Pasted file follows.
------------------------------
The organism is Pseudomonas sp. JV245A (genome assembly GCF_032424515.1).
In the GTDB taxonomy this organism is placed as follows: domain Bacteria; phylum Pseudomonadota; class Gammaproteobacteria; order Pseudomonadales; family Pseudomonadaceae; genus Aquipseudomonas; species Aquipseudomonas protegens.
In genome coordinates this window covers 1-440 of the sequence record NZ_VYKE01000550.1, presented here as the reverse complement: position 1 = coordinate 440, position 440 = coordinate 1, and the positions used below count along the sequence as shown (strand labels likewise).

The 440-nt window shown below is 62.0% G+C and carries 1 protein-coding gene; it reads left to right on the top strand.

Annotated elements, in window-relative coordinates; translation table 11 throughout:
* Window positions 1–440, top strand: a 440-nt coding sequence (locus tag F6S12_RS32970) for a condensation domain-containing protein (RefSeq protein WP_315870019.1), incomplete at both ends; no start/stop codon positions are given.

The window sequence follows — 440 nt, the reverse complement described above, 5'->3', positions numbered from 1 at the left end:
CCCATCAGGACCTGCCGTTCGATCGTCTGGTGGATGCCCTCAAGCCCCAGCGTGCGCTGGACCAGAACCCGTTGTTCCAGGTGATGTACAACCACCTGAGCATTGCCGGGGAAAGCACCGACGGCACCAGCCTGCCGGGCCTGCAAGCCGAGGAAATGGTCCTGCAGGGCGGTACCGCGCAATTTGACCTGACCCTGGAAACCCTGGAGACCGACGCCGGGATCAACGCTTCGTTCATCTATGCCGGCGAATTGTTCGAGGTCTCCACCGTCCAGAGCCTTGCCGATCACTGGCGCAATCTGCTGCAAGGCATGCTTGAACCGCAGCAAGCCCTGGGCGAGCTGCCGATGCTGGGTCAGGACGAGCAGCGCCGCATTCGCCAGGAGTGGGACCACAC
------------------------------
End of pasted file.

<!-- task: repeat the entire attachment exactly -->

The organism is Pseudomonas sp. JV245A (genome assembly GCF_032424515.1).
In the GTDB taxonomy this organism is placed as follows: domain Bacteria; phylum Pseudomonadota; class Gammaproteobacteria; order Pseudomonadales; family Pseudomonadaceae; genus Aquipseudomonas; species Aquipseudomonas protegens.
In genome coordinates this window covers 1-440 of the sequence record NZ_VYKE01000550.1, presented here as the reverse complement: position 1 = coordinate 440, position 440 = coordinate 1, and the positions used below count along the sequence as shown (strand labels likewise).

The 440-nt window shown below is 62.0% G+C and carries 1 protein-coding gene; it reads left to right on the top strand.

Annotated elements, in window-relative coordinates; translation table 11 throughout:
* Window positions 1–440, top strand: a 440-nt coding sequence (locus tag F6S12_RS32970) for a condensation domain-containing protein (RefSeq protein WP_315870019.1), incomplete at both ends; no start/stop codon positions are given.

The window sequence follows — 440 nt, the reverse complement described above, 5'->3', positions numbered from 1 at the left end:
CCCATCAGGACCTGCCGTTCGATCGTCTGGTGGATGCCCTCAAGCCCCAGCGTGCGCTGGACCAGAACCCGTTGTTCCAGGTGATGTACAACCACCTGAGCATTGCCGGGGAAAGCACCGACGGCACCAGCCTGCCGGGCCTGCAAGCCGAGGAAATGGTCCTGCAGGGCGGTACCGCGCAATTTGACCTGACCCTGGAAACCCTGGAGACCGACGCCGGGATCAACGCTTCGTTCATCTATGCCGGCGAATTGTTCGAGGTCTCCACCGTCCAGAGCCTTGCCGATCACTGGCGCAATCTGCTGCAAGGCATGCTTGAACCGCAGCAAGCCCTGGGCGAGCTGCCGATGCTGGGTCAGGACGAGCAGCGCCGCATTCGCCAGGAGTGGGACCACAC